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I wanted to add a suffix to crone and damsel that would make them masculine without resorting to a male equivalent word, (that's a different question.)

We have the male-to-female conversion example of bachelor → ‎bachelorette

Is there a reverse suffix for traditionally feminine words?

Croner and damseler (following widower ← widow) seems lacking.

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    So you are looking for female forms of words like crone and damsel which have only ever been used to specifically describe women? Good luck, there don't seem to be any productive suffixes for such things, and I don't expect them to appear any time soon with the world moving away from using such gender-stereotyping words in general. I am wondering what a male damsel or crone would be for instance, the concept of damsel or crone being largely linked to a society in which no man could have such a role. – oerkelens Dec 10 '17 at 18:03
  • For a male counterpart to "damsel", see here: What is the male equivalent of “damsel”? There is no suffix that I know of. In French, -et is a masculine suffix (as in the word "valet"); -ette is the corresponding feminine suffix. – sumelic Dec 10 '17 at 18:06
  • I have never heard of bachelorette. IFAIK the equivalent word is spinster. – Weather Vane Dec 10 '17 at 18:28
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    This is a fool's errand, I'm afraid. Bachelorette is not a spinster. It's a single woman who has not yet married. I believe the Am TV series may have coined the term.....I like genderizing. I use actress and not actor. And by the way, bachelorette is not a male-to-female conversion. What a thought. That is a transexual, in English.... – Lambie Dec 10 '17 at 19:32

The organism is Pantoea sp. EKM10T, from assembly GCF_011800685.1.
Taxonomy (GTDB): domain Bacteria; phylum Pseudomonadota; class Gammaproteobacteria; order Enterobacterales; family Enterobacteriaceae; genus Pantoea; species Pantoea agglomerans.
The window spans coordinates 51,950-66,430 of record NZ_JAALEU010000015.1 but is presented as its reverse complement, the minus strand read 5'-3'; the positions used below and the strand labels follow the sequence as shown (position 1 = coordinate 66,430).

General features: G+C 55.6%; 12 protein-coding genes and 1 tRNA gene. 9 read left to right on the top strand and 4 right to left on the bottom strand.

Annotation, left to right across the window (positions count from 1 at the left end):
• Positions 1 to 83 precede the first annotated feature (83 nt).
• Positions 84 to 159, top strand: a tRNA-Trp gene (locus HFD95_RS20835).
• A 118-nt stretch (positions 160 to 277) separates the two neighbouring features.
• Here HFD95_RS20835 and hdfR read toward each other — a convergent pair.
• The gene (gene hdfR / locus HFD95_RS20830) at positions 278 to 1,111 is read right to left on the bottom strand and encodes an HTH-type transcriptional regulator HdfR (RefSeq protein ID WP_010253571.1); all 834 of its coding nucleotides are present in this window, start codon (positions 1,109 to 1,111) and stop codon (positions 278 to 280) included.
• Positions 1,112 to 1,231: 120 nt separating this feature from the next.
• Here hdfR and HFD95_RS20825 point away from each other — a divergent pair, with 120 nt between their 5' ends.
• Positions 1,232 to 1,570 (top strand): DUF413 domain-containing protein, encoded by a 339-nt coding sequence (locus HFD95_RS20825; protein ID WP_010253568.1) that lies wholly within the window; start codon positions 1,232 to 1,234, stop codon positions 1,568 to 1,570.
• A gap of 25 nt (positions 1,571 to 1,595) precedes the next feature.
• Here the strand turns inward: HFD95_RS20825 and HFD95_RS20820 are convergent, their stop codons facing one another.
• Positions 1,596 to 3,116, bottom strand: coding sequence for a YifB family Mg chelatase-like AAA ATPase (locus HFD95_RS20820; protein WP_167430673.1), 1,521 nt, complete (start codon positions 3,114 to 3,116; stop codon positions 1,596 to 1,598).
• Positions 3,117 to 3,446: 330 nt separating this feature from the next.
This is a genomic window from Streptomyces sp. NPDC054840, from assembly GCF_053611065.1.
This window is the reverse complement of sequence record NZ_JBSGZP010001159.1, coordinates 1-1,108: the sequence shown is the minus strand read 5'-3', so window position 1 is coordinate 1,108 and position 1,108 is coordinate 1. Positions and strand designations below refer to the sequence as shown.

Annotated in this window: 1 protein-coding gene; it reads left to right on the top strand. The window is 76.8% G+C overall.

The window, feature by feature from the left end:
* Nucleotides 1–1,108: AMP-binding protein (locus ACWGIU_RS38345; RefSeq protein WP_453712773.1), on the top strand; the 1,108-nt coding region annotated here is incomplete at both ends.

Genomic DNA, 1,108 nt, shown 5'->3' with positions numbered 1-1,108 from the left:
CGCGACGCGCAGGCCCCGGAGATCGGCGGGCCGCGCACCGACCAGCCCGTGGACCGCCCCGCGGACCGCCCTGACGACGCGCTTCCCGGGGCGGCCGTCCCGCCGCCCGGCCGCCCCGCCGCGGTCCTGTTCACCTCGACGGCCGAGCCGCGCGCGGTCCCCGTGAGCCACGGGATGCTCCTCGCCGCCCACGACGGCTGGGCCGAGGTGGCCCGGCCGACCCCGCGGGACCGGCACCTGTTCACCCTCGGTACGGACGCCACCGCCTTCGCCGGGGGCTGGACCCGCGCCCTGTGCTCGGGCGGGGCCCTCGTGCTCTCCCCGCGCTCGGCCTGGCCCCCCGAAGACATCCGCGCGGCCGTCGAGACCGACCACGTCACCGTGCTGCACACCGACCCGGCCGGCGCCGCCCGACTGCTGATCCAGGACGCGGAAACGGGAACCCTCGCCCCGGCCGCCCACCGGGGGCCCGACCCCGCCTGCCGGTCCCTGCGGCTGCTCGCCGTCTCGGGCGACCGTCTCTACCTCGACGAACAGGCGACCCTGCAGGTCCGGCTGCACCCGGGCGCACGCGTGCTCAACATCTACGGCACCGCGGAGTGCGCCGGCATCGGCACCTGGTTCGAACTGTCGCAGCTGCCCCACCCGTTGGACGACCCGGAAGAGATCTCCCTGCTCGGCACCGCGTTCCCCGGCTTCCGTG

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    @AndrewLeach I’m with the Guardian Style Guide on Actor. theguardian.com/guardian-observer-style-guide-a – Spagirl Dec 10 '17 at 20:54
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Historically, there are very few words where the male version is derived from the female. For example, A junior English grammar (1902) lists four: bridegroom, drake, gander, and widower (but OED does not support the claim that drake and gander were formed this way).

You already mentioned widower, so let's look at bridegroom. According to OED, it was formed from brýd + guma. The word bride is obviously still in use, but guma is not. In Middle English it was spelled gome. According to OED:

After gome n.1 became obsolete in Middle English, the place of bridegome was taken in 16th cent. by bridegrome , < grome , groom n.1 ‘lad’.

Because gome is obsolete, as is the sense of groom meaning "lad", it's not a great choice.

However, there is another option (not a suffix though) not mentioned by that source. The prefix man- is used in several compounds, for example:

(Note that some of these compounds can be written as closed or hyphenated too.)

Interestingly enough, there are some instances already out there for the words you mentioned:

We haven't seen each other for a couple of years. I am a man-crone.
Hal Crawford on Twitter

Still, though, doesn’t the crone get pent up? Who gets the crone’s rocks off? Does she find a man-crone for that?
The Road by Anna Bardin

It’s got Brandon Flowers as a man-damsel in distress
The Music Video for Brandon Flowers’s “Crossfire” Has Got EVERYTHING

Eugene is mincing away from a small gang of three walkers, a Man-Damsel In Distress.
barnfullawalkers: The Walking Dead, Season 5, Episode 5, “Self Help”


Yet another option may be to look for male gender neutral equivalents. Some resources for the words you listed are:

  • A man crone is a curmudgeon, no? – Lambie Dec 10 '17 at 19:32
  • Aside: "harridan" is gender specific, but is "dotard"? – Weather Vane Dec 10 '17 at 19:36

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